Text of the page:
Rising Northern Ireland boxing star Nicole Clyde is ready to shine and leave a lasting mark in Birmingham.

Nicole Clyde started boxing at the age of nine in her hometown of Antrim. Ten years later, the left-hander is in Birmingham dreaming of winning gold for Northern Ireland at the Commonwealth Games.

It was Nicole’s father David who was her original inspiration to enter the ring, but his daughter says he can’t watch her fights right now.

The 19-year-old is charming and honest. Mention the Olympics to teenage sports stars and they often get weak knees. But not with Clyde, who declares that they are not all for her.

The focus of the young woman who has won Irish Under 14, Under 16, Under 18 and Under 22 titles is the Commonwealth Games.

“When I found out that I was chosen, it was a great feeling, because I have been striving for this for four years,” says the youngest woman on the Team NI boxing team.

“I told people I was going to Birmingham so when it became official it was amazing.

“I use it as a great experience, but I would also like to get a medal. The whole reason you’re competing is to try and win Commonwealth gold, so I’d love to come home with a title. This is what you work for.”

Clyde, who will fight in Birmingham in the 48kg division, has come a long way since he started.

“I have been doing sports all my life, running, playing football or hockey, doing something all the time. I started boxing when I was nine years old, shortly before my 10th birthday,” she says with great enthusiasm.

“It was with the Antrim Boxing Club and they were based in the parish center of St. Comgall at the time.

“Every night when the boxing club was open, they had to bring punching bags and set up the ring themselves, because they could only use the hall for an hour or two, and then everything had to be taken away and deposited.

“My dad boxed when he was 11 or 12 years old and he showed me his exhibition medals. He told me stories about fights in various community centers and that attracted me to boxing.

“I love everything about it: the training, the hard work, the discipline and the structure. You have to keep striving for the best.”

Nicole’s father took her to his first fight, though Pauline’s mom has since taken on the role.

Clyde recalls: “When I first started, my mom told my dad, ‘If you take her to boxing and fights, you have to take her with you. My dad said, “Yeah, that’s great,” and then my dad took me to my first fight and said, “No, I’m never going to do that again,” so my mom has been coming to all my fights in Ireland ever since.

“My dad doesn’t go to my fights anymore. He’s so turned on and nervous about it.”

Asked if David will be in Birmingham, Nicole replies: “No, he’s actually staying at home. He couldn’t do it. He said, “No Nicole, my nerves won’t let me do it,” so my mom, my siblings, my brother’s partner and my little nephew will come, so I’ll get a lot of support.”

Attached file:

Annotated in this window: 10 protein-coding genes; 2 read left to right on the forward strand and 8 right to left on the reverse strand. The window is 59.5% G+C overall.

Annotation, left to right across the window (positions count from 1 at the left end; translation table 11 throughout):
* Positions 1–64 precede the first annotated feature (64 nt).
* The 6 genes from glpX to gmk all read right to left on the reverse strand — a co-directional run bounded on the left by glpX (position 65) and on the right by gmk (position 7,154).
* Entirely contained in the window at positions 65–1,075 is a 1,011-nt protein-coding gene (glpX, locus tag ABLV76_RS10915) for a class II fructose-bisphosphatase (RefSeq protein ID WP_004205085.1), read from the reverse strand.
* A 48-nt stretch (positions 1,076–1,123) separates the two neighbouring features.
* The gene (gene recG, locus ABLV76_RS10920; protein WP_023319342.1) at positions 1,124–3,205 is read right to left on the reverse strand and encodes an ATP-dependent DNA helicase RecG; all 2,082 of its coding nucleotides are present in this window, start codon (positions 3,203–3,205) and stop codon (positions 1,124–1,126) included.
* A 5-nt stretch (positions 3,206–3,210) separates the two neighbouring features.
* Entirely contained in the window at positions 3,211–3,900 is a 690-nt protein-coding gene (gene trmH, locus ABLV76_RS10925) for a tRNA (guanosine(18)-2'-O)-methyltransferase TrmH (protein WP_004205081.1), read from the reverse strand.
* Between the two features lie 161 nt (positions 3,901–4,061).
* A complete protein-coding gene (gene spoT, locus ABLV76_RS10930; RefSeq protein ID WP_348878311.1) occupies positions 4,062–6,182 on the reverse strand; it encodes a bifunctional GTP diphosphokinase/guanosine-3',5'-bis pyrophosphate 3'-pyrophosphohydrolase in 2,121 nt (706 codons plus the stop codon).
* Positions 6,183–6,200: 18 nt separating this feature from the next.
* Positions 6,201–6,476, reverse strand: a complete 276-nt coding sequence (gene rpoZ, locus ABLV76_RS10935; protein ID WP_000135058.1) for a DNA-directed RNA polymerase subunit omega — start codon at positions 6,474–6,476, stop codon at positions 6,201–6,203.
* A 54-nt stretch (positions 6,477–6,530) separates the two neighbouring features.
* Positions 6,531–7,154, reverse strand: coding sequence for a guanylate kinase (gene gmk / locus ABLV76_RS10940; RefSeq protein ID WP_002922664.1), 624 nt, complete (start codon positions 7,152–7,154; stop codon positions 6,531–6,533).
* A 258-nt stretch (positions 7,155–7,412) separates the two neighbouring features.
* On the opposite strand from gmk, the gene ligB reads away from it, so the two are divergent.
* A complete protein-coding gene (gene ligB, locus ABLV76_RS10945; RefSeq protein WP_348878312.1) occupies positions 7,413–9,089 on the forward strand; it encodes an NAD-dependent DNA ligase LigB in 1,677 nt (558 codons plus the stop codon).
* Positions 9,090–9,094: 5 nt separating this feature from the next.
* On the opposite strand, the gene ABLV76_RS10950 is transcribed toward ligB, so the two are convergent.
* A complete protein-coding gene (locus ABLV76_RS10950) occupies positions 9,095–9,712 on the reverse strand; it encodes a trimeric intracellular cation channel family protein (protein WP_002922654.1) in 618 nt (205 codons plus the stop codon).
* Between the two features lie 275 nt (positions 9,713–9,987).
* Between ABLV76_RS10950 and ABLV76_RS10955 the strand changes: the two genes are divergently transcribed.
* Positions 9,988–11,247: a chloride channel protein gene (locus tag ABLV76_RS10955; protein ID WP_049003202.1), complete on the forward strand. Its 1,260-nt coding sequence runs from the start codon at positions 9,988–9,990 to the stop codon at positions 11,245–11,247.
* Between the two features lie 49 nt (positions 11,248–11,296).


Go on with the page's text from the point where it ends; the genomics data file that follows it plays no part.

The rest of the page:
Inspired by Katie Taylor, Kelly Harrington and Tyson Fury, Clyde has a natural ability that has helped her win six Ulster titles.

“I like to look good. I wouldn’t go fully armed preparing for war. I like to take my time, weigh everything and shoot whenever possible,” she says when asked about her style.

A teenager who works part-time at a newspaper shop in Antrim takes so much time to learn and hone her skills, admits her social life has failed.

“Sometimes my comrades can kill me, they always ask: “Are you coming out?” or “do you want to go eat?” and I have to say I can’t because I’m exercising,” says Nicole, who dropped out of school last year.

“One of my closest friends, Amy Adams, is used to it, so she’s happy enough to go with him. She supports me brilliantly and always watches my sparring videos.”

About the Olympics, she candidly adds, “I’ve never been a big fan of the Olympics. What happened to Ireland in Rio de Janeiro (2016) kind of set me on fire when I saw Michael Conlan and Kathy Taylor make tricky decisions. It distracted me a little from the Olympics. If it happens, it will happen, and of course the Olympics will be something cool to go for and gain experience, but in the end it’s not a big goal.”

In an effort to support athletic talent from Antrim, The Junction Retail and Leisure Park provided sponsorship to pay for Clyde’s travel expenses and training kit to ensure she is ready for the Commonwealth Games.

“Having Junction on board was a huge deal for me,” she explains.

“They helped me with the money to get me to and from training and my equipment, and they even put together a small assortment of merchandise to get my name out there. They couldn’t have done more for me before the Games.”

As always in the Commonwealth, Team NI is expected to do well.

“It’s a really good team with a lot of experience and young players like me,” says Nicole.

“We bond well and become a small family. We have been pointed out countless times that the main hopes for medals are placed on us. It hasn’t bothered any of us so far. We will go there and do what we do.”